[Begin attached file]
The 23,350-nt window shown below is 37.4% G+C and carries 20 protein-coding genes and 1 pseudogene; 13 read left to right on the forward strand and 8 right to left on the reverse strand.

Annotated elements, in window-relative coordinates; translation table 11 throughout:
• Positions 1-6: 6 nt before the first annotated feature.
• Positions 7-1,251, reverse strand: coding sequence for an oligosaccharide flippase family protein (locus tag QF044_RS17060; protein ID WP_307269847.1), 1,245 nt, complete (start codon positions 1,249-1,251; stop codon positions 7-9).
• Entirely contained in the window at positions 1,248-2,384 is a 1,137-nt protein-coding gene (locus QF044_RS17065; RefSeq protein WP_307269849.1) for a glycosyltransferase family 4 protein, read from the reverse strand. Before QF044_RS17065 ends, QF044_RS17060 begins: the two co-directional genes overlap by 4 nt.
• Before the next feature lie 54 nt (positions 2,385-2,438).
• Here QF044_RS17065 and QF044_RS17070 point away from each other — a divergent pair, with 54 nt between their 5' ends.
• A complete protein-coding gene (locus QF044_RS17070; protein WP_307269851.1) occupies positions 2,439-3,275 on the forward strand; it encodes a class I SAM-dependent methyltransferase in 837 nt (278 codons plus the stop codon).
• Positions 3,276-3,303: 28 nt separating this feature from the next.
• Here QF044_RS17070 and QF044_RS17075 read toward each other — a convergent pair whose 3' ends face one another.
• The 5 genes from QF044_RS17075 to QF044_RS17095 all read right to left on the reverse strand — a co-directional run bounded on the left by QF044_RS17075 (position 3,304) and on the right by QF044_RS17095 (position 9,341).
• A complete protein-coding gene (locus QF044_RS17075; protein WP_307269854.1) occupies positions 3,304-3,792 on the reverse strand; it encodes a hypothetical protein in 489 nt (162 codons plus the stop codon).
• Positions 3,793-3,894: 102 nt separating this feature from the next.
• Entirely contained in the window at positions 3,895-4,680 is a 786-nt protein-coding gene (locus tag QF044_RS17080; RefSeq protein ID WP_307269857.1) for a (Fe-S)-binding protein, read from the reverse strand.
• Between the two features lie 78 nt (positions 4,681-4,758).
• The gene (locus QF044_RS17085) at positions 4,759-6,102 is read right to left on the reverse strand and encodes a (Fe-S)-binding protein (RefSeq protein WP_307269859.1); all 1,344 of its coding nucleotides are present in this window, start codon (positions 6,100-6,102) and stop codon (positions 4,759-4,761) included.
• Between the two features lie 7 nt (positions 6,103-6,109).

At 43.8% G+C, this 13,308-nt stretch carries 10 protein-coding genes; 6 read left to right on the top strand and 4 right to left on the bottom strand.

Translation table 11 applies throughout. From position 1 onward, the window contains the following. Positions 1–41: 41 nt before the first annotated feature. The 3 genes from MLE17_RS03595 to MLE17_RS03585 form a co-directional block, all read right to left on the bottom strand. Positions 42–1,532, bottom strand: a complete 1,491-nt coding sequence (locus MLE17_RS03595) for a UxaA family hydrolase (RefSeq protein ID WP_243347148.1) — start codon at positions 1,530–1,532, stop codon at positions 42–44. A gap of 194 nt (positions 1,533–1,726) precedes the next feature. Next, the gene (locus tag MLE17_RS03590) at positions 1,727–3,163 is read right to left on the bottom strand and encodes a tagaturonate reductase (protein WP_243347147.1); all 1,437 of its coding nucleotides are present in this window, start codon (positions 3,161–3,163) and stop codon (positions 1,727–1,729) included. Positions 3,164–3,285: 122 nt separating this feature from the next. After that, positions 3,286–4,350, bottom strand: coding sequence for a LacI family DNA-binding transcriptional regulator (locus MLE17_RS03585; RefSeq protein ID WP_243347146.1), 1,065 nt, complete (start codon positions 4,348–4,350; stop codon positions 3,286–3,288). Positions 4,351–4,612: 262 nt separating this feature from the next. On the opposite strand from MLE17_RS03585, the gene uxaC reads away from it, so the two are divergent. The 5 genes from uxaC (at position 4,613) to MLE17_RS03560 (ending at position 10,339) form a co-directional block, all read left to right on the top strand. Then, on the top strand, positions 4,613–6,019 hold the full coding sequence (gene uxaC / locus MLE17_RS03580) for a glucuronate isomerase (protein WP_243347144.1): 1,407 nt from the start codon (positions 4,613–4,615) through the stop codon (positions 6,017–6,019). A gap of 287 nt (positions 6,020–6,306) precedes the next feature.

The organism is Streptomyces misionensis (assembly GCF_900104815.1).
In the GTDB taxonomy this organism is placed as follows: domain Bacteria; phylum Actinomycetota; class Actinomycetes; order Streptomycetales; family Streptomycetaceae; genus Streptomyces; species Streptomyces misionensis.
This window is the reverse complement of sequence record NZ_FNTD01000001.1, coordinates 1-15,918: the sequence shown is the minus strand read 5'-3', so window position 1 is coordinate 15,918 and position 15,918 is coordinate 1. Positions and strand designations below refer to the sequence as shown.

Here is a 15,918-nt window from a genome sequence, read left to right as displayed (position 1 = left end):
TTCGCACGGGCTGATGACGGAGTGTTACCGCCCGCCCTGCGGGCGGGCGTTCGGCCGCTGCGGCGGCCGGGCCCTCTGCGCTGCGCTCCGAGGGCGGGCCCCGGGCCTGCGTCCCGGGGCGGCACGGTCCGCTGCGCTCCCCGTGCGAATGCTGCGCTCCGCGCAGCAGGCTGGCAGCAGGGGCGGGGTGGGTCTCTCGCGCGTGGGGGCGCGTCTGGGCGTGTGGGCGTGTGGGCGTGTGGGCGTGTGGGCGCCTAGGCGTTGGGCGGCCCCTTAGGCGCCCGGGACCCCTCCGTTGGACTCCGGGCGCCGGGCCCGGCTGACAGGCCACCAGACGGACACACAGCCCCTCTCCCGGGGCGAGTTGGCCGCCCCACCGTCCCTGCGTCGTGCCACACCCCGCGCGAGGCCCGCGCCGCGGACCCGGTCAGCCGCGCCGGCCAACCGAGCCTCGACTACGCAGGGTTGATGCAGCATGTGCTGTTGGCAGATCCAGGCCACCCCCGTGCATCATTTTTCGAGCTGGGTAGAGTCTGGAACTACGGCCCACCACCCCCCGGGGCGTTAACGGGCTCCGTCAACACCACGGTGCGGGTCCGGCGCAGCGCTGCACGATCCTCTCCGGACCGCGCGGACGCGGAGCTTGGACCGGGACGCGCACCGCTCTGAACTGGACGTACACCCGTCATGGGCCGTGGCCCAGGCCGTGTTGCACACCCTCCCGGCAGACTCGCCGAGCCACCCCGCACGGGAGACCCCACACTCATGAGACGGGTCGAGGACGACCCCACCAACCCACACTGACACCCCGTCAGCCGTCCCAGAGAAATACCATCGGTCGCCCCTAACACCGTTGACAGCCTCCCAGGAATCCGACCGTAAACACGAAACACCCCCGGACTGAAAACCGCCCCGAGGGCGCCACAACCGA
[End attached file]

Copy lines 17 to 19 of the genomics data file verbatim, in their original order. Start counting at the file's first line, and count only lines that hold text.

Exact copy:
• Between the two features lie 7 nt (positions 6,103-6,109).

At 43.8% G+C, this 13,308-nt stretch carries 10 protein-coding genes; 6 read left to right on the top strand and 4 right to left on the bottom strand.

Translation table 11 applies throughout. From position 1 onward, the window contains the following. Positions 1–41: 41 nt before the first annotated feature. The 3 genes from MLE17_RS03595 to MLE17_RS03585 form a co-directional block, all read right to left on the bottom strand. Positions 42–1,532, bottom strand: a complete 1,491-nt coding sequence (locus MLE17_RS03595) for a UxaA family hydrolase (RefSeq protein ID WP_243347148.1) — start codon at positions 1,530–1,532, stop codon at positions 42–44. A gap of 194 nt (positions 1,533–1,726) precedes the next feature. Next, the gene (locus tag MLE17_RS03590) at positions 1,727–3,163 is read right to left on the bottom strand and encodes a tagaturonate reductase (protein WP_243347147.1); all 1,437 of its coding nucleotides are present in this window, start codon (positions 3,161–3,163) and stop codon (positions 1,727–1,729) included. Positions 3,164–3,285: 122 nt separating this feature from the next. After that, positions 3,286–4,350, bottom strand: coding sequence for a LacI family DNA-binding transcriptional regulator (locus MLE17_RS03585; RefSeq protein ID WP_243347146.1), 1,065 nt, complete (start codon positions 4,348–4,350; stop codon positions 3,286–3,288). Positions 4,351–4,612: 262 nt separating this feature from the next. On the opposite strand from MLE17_RS03585, the gene uxaC reads away from it, so the two are divergent. The 5 genes from uxaC (at position 4,613) to MLE17_RS03560 (ending at position 10,339) form a co-directional block, all read left to right on the top strand. Then, on the top strand, positions 4,613–6,019 hold the full coding sequence (gene uxaC / locus MLE17_RS03580) for a glucuronate isomerase (protein WP_243347144.1): 1,407 nt from the start codon (positions 4,613–4,615) through the stop codon (positions 6,017–6,019). A gap of 287 nt (positions 6,020–6,306) precedes the next feature.